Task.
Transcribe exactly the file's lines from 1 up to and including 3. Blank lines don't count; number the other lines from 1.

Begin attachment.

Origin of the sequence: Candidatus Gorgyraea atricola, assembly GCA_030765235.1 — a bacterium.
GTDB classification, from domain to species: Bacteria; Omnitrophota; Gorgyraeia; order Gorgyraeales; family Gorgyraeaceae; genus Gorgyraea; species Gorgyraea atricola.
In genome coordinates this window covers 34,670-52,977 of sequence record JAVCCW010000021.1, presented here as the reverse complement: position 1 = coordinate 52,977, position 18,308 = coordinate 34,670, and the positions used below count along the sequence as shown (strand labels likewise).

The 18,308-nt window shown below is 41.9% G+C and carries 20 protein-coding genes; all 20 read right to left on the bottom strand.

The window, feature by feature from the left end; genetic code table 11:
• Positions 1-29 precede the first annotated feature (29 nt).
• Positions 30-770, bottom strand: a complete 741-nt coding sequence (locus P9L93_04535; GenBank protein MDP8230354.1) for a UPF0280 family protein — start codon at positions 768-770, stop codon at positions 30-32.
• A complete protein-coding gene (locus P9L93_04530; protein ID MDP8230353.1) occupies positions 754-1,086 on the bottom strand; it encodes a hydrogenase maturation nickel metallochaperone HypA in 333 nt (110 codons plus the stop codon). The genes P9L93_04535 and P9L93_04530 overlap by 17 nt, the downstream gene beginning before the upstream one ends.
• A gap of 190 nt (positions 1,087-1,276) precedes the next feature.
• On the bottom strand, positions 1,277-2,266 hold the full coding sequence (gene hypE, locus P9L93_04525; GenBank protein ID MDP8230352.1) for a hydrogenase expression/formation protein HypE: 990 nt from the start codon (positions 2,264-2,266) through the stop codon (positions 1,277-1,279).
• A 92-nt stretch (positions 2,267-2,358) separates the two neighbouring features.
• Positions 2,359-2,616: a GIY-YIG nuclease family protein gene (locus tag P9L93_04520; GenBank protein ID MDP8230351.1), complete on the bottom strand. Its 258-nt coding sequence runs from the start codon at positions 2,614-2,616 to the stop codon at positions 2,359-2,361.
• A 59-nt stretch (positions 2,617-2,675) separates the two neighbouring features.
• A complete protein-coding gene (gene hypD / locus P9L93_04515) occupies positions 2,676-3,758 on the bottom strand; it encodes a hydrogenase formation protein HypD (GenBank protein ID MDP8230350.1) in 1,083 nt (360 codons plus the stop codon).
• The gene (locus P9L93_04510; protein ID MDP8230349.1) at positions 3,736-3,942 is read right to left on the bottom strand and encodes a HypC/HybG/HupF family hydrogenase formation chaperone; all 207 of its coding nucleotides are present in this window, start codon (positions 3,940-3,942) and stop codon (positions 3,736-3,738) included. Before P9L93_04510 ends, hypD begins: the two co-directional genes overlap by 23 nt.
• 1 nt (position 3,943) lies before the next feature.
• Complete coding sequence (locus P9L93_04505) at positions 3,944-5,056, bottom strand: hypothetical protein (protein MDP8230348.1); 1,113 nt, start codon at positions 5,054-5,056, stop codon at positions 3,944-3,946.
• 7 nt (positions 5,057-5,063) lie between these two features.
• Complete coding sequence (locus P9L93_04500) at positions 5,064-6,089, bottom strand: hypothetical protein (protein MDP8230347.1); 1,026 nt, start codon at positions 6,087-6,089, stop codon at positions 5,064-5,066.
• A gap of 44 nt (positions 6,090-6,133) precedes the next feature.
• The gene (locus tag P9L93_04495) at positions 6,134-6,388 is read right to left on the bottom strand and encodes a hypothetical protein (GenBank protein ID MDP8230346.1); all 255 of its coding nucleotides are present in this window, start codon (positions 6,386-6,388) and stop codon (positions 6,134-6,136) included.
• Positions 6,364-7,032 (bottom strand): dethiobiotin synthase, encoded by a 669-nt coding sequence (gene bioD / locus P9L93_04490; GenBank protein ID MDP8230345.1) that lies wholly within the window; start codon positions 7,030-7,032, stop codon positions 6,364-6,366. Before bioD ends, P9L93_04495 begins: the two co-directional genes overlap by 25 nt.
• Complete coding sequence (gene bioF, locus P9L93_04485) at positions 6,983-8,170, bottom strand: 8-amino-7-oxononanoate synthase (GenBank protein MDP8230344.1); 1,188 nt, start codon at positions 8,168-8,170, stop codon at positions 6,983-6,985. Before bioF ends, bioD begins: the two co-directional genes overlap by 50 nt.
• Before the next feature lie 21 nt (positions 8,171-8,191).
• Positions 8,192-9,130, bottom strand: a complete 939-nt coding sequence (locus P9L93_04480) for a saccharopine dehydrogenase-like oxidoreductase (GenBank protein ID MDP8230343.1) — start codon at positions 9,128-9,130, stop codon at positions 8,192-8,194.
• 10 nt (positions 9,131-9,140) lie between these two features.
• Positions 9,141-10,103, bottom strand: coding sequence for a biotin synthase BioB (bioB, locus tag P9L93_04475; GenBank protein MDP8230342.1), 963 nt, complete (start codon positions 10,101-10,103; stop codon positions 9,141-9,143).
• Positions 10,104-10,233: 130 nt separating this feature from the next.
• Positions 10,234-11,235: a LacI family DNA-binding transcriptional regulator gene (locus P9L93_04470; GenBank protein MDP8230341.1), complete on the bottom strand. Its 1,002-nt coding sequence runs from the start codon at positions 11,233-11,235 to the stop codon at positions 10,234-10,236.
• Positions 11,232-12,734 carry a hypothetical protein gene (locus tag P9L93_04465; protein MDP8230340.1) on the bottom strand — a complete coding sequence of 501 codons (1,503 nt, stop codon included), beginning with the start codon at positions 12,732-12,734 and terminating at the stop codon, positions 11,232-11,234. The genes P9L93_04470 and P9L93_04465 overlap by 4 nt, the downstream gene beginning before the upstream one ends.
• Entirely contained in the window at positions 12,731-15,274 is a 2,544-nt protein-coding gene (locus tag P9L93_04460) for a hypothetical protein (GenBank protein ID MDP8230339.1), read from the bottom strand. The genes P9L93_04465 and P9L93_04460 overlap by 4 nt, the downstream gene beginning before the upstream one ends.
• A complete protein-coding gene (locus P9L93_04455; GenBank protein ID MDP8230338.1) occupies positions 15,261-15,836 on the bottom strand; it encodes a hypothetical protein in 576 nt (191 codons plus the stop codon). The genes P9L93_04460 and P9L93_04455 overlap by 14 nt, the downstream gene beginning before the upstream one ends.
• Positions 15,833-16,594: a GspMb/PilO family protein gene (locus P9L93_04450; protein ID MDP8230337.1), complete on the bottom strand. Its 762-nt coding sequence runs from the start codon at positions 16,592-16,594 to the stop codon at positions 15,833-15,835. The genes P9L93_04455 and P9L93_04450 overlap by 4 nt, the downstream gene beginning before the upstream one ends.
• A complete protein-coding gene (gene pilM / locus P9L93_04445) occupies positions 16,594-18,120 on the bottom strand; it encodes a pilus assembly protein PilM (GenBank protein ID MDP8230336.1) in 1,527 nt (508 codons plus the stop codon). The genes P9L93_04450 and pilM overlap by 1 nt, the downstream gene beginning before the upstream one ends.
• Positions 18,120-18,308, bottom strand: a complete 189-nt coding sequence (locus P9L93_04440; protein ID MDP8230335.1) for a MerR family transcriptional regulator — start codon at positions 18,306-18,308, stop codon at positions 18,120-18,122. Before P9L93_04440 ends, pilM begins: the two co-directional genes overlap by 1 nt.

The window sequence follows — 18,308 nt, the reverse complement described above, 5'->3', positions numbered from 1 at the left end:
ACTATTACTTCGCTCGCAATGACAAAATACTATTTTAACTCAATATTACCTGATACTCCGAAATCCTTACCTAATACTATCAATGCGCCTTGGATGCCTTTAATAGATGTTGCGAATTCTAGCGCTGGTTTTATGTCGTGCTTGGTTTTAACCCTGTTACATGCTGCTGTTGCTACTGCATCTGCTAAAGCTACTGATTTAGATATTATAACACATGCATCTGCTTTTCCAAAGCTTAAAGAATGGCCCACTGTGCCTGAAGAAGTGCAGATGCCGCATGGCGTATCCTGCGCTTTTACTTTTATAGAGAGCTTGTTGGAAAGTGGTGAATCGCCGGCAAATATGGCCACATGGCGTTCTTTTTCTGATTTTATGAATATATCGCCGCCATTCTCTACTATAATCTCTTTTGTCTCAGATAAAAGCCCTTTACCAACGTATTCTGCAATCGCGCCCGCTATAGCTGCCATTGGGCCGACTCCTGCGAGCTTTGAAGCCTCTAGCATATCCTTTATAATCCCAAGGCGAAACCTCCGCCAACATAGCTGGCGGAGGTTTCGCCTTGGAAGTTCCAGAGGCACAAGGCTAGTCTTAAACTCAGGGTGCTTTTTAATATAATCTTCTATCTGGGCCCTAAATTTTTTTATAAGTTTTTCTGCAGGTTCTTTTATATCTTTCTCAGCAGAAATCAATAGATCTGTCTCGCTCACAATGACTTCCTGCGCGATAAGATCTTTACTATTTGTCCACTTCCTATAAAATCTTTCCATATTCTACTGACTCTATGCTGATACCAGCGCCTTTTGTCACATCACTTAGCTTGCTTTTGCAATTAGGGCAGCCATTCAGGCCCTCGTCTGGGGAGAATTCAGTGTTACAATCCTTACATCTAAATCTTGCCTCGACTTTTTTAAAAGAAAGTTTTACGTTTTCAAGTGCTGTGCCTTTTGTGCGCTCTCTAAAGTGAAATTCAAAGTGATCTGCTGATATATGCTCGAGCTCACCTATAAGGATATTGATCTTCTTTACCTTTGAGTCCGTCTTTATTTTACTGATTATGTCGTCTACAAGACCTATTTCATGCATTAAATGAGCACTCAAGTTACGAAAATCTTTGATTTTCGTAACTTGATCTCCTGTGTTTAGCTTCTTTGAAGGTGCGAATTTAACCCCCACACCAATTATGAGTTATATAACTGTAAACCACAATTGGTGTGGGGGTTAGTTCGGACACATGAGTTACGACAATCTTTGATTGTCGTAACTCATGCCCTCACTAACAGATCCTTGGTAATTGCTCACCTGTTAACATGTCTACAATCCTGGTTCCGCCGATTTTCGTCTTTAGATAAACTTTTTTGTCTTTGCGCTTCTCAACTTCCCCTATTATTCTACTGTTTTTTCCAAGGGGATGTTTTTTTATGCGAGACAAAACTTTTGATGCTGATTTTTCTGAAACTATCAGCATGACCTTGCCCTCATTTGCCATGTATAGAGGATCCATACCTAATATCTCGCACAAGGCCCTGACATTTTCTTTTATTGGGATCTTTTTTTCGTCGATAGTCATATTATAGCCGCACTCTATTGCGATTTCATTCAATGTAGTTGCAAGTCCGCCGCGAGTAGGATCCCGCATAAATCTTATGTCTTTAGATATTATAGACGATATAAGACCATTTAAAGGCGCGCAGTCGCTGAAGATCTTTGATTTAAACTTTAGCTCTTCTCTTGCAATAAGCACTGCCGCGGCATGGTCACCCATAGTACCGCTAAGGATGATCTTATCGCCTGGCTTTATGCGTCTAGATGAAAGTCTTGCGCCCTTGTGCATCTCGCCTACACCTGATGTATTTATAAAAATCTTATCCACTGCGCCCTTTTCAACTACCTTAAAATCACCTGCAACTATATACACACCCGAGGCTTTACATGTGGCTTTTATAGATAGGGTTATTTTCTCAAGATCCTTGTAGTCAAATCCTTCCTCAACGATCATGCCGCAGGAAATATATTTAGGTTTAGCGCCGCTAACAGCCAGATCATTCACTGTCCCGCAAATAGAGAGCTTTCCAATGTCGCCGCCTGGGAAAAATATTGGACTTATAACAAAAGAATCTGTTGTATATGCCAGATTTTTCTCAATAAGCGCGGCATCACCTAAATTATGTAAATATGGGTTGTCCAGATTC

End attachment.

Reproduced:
Origin of the sequence: Candidatus Gorgyraea atricola, assembly GCA_030765235.1 — a bacterium.
GTDB classification, from domain to species: Bacteria; Omnitrophota; Gorgyraeia; order Gorgyraeales; family Gorgyraeaceae; genus Gorgyraea; species Gorgyraea atricola.
In genome coordinates this window covers 34,670-52,977 of sequence record JAVCCW010000021.1, presented here as the reverse complement: position 1 = coordinate 52,977, position 18,308 = coordinate 34,670, and the positions used below count along the sequence as shown (strand labels likewise).